It may be difficult to separate two things when describing the premise of "Nomadland". The film, which made history as the first to win both the Golden Lion at the Venice Film Festival and the People's Choice Award at TIFF, details the life of a newly minted, modern American nomad who lives and travels the country in a van, working odd jobs and surviving thanks to the community of like-minded people.
But there is also a trendy movement of young, adventurous adults who have used the pandemic to get out and roam, posting selfies in camper vans from iconic photo opps in state parks... while they work "remotely" from their high-paying jobs. I say difficult to separate, not because they are so similar in any respect - the latter group most certainly is not thrifting for essential items or working janitorial jobs along their journey - but because what once was a lifestyle for those either forced into itinerant labor during their "golden" retirement years or called to transiency by personal and/or professional tragedies - has now become ironically mainstream. Being, or appearing, thrifty and "living on the land" is cool again. Minimalism is hip.
It's unfortunate in some ways that "Nomadland" has to weed through this new subsect of traveling influencers and our very current association with them and their unremarkable journeys. Despite this (or perhaps in light of) this new movement, and though it was filmed in 2018, a year and a half before the onset of the COVID-19 pandemic and the shutdown of the world, "Nomadland" is still the most timely film this year, a raw and real exposé of an oft-forgotten population of Americans in a story that is as beautiful as it is devastating, an ode to the virtues and atrocities of our great, but flawed country.
Based on the 2017 nonfiction book "Nomadland: Surviving America in the Twenty-First Century" by Jessica Bruder, the film works so well thanks to writer-director Chloé Zhao who used guerrilla producing and filmmaking to get it made. For one, she sent producers out into nomad communities. They would send her pictures, videos and descriptions of real-life nomads, some of whom were then cast in the film and contributed enormously to its authenticity and, as Zhao has stated, to the script itself. The production team - including Zhao and the film's lead Frances McDormand - lived out of camper vans as they traveled America's West, getting incredible remote shots only available to those willing to work for them.
Fern, played by the incomparable McDormand, lost her livelihood following the financial crash of 2008. By 2011, their home in Empire, Nevada was decimated. Everyone, both residents and industry, left. After losing her husband and with nothing keeping her there, Fern takes on the nomad lifestyle. She works a few weeks at the Amazon fulfillment center where she meets Linda, who invites her to a gathering of others who exist to travel and travel to exist. There, she learns the ins and outs of living in your van and moving around for work. When she blows a tire, new friend Swankie (played by a real nomad of the same name) helps her out and wakes her up to the importance of self-survival skills and preparedness. Swankie, a veteran of the trade, has been diagnosed with cancer and is choosing to spend the months she has left seeing the places she loves and making memories rather than hunkering down for treatment at a hospital.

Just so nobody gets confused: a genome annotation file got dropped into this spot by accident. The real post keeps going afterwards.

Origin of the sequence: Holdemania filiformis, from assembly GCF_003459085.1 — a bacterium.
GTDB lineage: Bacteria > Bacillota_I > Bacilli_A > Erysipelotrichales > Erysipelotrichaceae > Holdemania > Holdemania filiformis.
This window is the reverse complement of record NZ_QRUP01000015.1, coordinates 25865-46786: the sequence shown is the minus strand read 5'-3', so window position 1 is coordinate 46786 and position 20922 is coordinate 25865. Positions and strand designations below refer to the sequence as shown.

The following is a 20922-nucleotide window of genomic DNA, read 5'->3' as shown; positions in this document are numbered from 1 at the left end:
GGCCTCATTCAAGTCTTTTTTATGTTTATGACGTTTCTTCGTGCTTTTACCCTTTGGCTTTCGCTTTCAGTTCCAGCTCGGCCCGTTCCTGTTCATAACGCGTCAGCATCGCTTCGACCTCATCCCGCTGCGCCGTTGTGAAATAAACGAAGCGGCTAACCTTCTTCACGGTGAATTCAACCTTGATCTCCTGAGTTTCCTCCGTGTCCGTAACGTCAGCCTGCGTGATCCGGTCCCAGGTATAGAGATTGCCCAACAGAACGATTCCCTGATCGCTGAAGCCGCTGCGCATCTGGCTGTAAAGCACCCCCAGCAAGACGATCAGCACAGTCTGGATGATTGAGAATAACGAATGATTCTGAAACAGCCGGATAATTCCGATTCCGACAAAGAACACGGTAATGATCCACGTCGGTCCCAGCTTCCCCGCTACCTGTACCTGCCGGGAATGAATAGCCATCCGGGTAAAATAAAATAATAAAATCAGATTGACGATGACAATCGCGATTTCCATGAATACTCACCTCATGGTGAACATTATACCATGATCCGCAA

Therein lies a point Zhao is eager to make: the system we have set up for the elderly or those who don't fit into a 9-5 box is broken. Living without a traditional home is a choice for many, but possibly not their first choice. Fern is running - from the memories of her husband, from the feeling of failure, from what once was - but she also has no option but to keep moving on to the next until eventually on the road is the only place she feels at home, returning to jobs season after season, visiting her friends at each destination but never with a final destination in mind.
Fern makes a connection with another nomad Dave (David Strathairn), and their friendship weaves in and out of her travels, from Nevada up to Wall Drug in South Dakota. When David moves in with his son after the birth of his grandchild, Fern struggles to understand his choice. She visits with her own family and cannot understand the wholly domestic life she herself once lived. The nightstands in the bedroom, the mundane discussions about real estate. It's all so banal compared to the vibrancy and thrill of floating naked down a river, no one else for miles. Or sitting on the edge of the canyons overlooking the Badlands.
There is no doubt, however, that the film, though it is set across the country with sweeping shots of America in its most intimate glory, poignantly highlights the constricting life many lead, with few choices and a very unglamorous day-to-day. This is also a give-and-take. To live untethered means plenty of options, but often the only consistent companion is loneliness. The title is a clever double entendre, referring to the nomad's land that encompasses so much of this country, but also to no man's land, how many metropolitan residents may refer to said parts of the country. The strong undercurrent that courses throughout the film is that of hyper realism. Fern is everyone and no one. A nomad and no man. Significant and also so very insignificant. Zhao not only nails this American story, she revolutionizes it.
"Nomadland" is available to stream on Hulu.